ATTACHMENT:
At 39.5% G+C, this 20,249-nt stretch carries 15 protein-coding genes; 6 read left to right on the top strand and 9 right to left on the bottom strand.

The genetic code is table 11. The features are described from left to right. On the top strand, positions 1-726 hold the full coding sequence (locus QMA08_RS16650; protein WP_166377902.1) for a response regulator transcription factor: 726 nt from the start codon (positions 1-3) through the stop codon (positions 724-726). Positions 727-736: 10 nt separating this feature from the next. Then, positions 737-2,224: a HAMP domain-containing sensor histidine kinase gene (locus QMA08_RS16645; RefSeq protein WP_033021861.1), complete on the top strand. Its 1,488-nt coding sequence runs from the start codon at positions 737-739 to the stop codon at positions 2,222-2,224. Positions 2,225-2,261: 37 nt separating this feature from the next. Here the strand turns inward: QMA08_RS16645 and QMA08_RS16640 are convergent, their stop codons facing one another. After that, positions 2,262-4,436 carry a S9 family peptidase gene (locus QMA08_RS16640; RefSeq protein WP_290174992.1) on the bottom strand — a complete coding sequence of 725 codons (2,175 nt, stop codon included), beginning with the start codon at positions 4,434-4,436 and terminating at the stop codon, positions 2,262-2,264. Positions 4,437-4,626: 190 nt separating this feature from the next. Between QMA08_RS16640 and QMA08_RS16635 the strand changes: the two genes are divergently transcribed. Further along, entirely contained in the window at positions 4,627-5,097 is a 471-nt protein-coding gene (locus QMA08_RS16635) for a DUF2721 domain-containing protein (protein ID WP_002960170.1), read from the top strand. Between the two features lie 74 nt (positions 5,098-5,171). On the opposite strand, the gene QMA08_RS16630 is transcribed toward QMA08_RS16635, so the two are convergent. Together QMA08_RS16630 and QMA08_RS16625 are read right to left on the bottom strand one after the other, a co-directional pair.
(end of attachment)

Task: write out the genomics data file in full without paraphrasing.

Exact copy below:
At 39.5% G+C, this 20,249-nt stretch carries 15 protein-coding genes; 6 read left to right on the top strand and 9 right to left on the bottom strand.

The genetic code is table 11. The features are described from left to right. On the top strand, positions 1-726 hold the full coding sequence (locus QMA08_RS16650; protein WP_166377902.1) for a response regulator transcription factor: 726 nt from the start codon (positions 1-3) through the stop codon (positions 724-726). Positions 727-736: 10 nt separating this feature from the next. Then, positions 737-2,224: a HAMP domain-containing sensor histidine kinase gene (locus QMA08_RS16645; RefSeq protein WP_033021861.1), complete on the top strand. Its 1,488-nt coding sequence runs from the start codon at positions 737-739 to the stop codon at positions 2,222-2,224. Positions 2,225-2,261: 37 nt separating this feature from the next. Here the strand turns inward: QMA08_RS16645 and QMA08_RS16640 are convergent, their stop codons facing one another. After that, positions 2,262-4,436 carry a S9 family peptidase gene (locus QMA08_RS16640; RefSeq protein WP_290174992.1) on the bottom strand — a complete coding sequence of 725 codons (2,175 nt, stop codon included), beginning with the start codon at positions 4,434-4,436 and terminating at the stop codon, positions 2,262-2,264. Positions 4,437-4,626: 190 nt separating this feature from the next. Between QMA08_RS16640 and QMA08_RS16635 the strand changes: the two genes are divergently transcribed. Further along, entirely contained in the window at positions 4,627-5,097 is a 471-nt protein-coding gene (locus QMA08_RS16635) for a DUF2721 domain-containing protein (protein ID WP_002960170.1), read from the top strand. Between the two features lie 74 nt (positions 5,098-5,171). On the opposite strand, the gene QMA08_RS16630 is transcribed toward QMA08_RS16635, so the two are convergent. Together QMA08_RS16630 and QMA08_RS16625 are read right to left on the bottom strand one after the other, a co-directional pair.